Highly acclaimed volume with many seminal texts, both theory and empirical analyses,
including Keesing, Lakoff & Kövecses, Quinn, Kay, D’Andrade, Sweetser, and Lutz.
Defines the notions of folk-theories and folk-models and treats American models
of language, of “lies”, “marriage”, heating appliances, and emotion theories on the
island of Ifaluk.
Hutchins, Edwin (1995): Cognition in the Wild, Cambridge, MA
The idea of distributed cognition (shared task solutions) originates here.
Hutchins did his fieldwork for it on an Aircraft carrier and shows how complex
routines need several actors, inanimate tools and an organized mode of cooperation.
We learn that often knowledge lies in their overall configuration, an cannot be isolated
in anybody’s head.
Jackson, Michael (1983): Thinking Through the Body: An Essay on Understanding
Metaphor, In Social Analysis 14, 127-149

Johnson, Mark (1987): The Body in the Mind. The Bodily Basis of Meaning,
Imagination, and Reason, Chicago

Kirmayer, Laurence (1993): Healing and the Invention of Metaphor:
The Effectiveness of Symbols Revisited,
In Culture, Medicine and Psychiatry 17, 161-195

Kirmayer, Laurence J. (1992): The Body’s Insistence on Meaning: Metaphor as
Presentation and Representation in Illness Experience,
In Medical Anthropology Quarterly 6(4), 323-346

Kövecses, Zoltán (2002): Metaphor. A Practical Introduction, Oxford

All there is to know about current metaphor research in cognitive linguistics.
An easy to read and exceedingly well-structured text-book-like introduction,
many examples and exercises included, yet covering the whole range of current
research, including chapters on blending and metonymy. A must, even for scholars
well-established in the field.
Lakoff, George (1987): Women, Fire and Dangerous Things.
What Categories Reveal About the Mind, Chicago
A seminal and impressive (in scope and length) work in cognitive linguistics.
Part one starts with an introduction to human categorization and the role that
metaphor research plays in understanding nn-Aristotelian categories. It also comprises
a comprehensive rebuttal of the so-called Objectivist paradigm in Anglo-Saxon
language philosophy and develops the notion of ”Experiantialism” as an alternative
(as a twin book to Mark Turner’s 1987 volume). Part two first the image schema
approach and shows what role image schemas play in the explanation of so-called
Idealized Cognitive Models (ICS). The final part features three cases studies on
English “there” constructions, on the complex category of “over” expressions and
their internal relation, and about the anger scenario.
Lakoff, George (1993): The Contemporary Theory of Metaphor,
In A. Ortony (ed.): Metaphor and Thought,Cambridge, 202-251
The best reasonably short overview about current theoretical issues in metaphor,
not very well organized because of the complex matter, but rich in content and with
illustrative examples.
Lakoff, George / Johnson, Mark (1999): Philosophy in the Flesh, New York
A startling, but lengthy survey of near to 600 pages of recent research on conceptual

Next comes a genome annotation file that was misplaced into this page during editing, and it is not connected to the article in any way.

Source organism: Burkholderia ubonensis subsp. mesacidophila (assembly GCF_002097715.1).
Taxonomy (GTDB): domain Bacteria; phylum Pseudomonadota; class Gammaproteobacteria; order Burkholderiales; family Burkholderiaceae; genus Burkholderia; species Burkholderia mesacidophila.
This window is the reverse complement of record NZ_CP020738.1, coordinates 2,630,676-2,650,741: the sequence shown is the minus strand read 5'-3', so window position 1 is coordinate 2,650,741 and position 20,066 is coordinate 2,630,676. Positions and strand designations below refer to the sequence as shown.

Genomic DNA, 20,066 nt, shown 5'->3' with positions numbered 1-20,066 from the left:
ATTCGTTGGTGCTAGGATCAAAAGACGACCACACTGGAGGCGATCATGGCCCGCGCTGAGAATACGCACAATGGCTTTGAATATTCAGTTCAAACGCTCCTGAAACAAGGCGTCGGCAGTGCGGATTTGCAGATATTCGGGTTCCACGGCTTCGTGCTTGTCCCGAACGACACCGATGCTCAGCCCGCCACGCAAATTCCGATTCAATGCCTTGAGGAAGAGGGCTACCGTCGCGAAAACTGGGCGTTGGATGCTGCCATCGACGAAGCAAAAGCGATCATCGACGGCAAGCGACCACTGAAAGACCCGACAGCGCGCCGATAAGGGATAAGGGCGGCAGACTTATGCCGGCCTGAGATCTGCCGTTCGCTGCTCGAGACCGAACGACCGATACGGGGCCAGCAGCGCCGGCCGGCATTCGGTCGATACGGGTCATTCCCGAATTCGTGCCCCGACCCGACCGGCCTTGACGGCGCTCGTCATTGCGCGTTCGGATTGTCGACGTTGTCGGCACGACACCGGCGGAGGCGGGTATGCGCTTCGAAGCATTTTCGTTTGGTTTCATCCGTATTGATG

metaphor. Most interestingly, it also deals with issues of methodology in cognitive
research and introduces the notion of “convergent evidence” from varied methods as
a core pillar. In the annex fascinating evidence is produced from a new Berkeley based
interdisciplinary workgroup called the “Neural Theory of Language” that encompasses
artificial intelligence, psychology, and linguistics. Some first, tentative steps are
made in explaining a multi-level explanatory framework that connects the brain-
sciences and the mind-sciences.
Lakoff, George / Turner, Mark (1989): More than Cool Reason. A Field Guide to
Poetic Metaphor, Chicago

Langacker , Ronald (1990): Concept, Image and Symbol. The Conceptual Basis
of Grammar, Berlin & New York

Lawson, Thomas E. / McCauley, Robert N. (1990): Rethinking Religion.
Connecting Cognition and Culture, Cambridge

Lindquist, Galina (1995): Travelling by the Other’s Cognitive Maps or Going
Native and Coming Back, In Ethnos 60 (1-2), 5-40

An important, though little known text on methodology, which reflects on an issue
often eclipsed by cognitive science: date gathering and interpretation. It makes
a goof argument how participant experience and a cognitive analysis can (and must)
go together. Recommendable for anthropologists of all ilk.
Lucy, John A. (1997): Linguistic Relativity,
In Annual Review of Anthropology 26, 291-312

Olds, Linda E. (1992a): Metaphors of Interrelatedness:
Towards a Systems Theory of Psychology, Albany

Quinn, Naomi (1991): The Cultural Basis of Metaphor,
In J. Fernandez (ed.): Beyond Metaphor. The Theory of Tropes in
Anthropology, Stanford, 56-93

A difficult and at points not entirely consistent article about the relative
power of metaphor and superordinate cultural schemas (allegedly “propositionally”
encoded)in organizing cultural cognition; one however which laid the finger on a
potential problem of linguistic metaphor research and sparked a long debate between
linguists and anthropologists. Whichever way it is interpreted, Quinn’s
interview-based case study reveals facets of folk-models that are not usually
accessible to corpus- or intuition based linguistics. Although differences between
linguists and anthropologists (= metaphors vs. cultural schemas) are perhaps a bit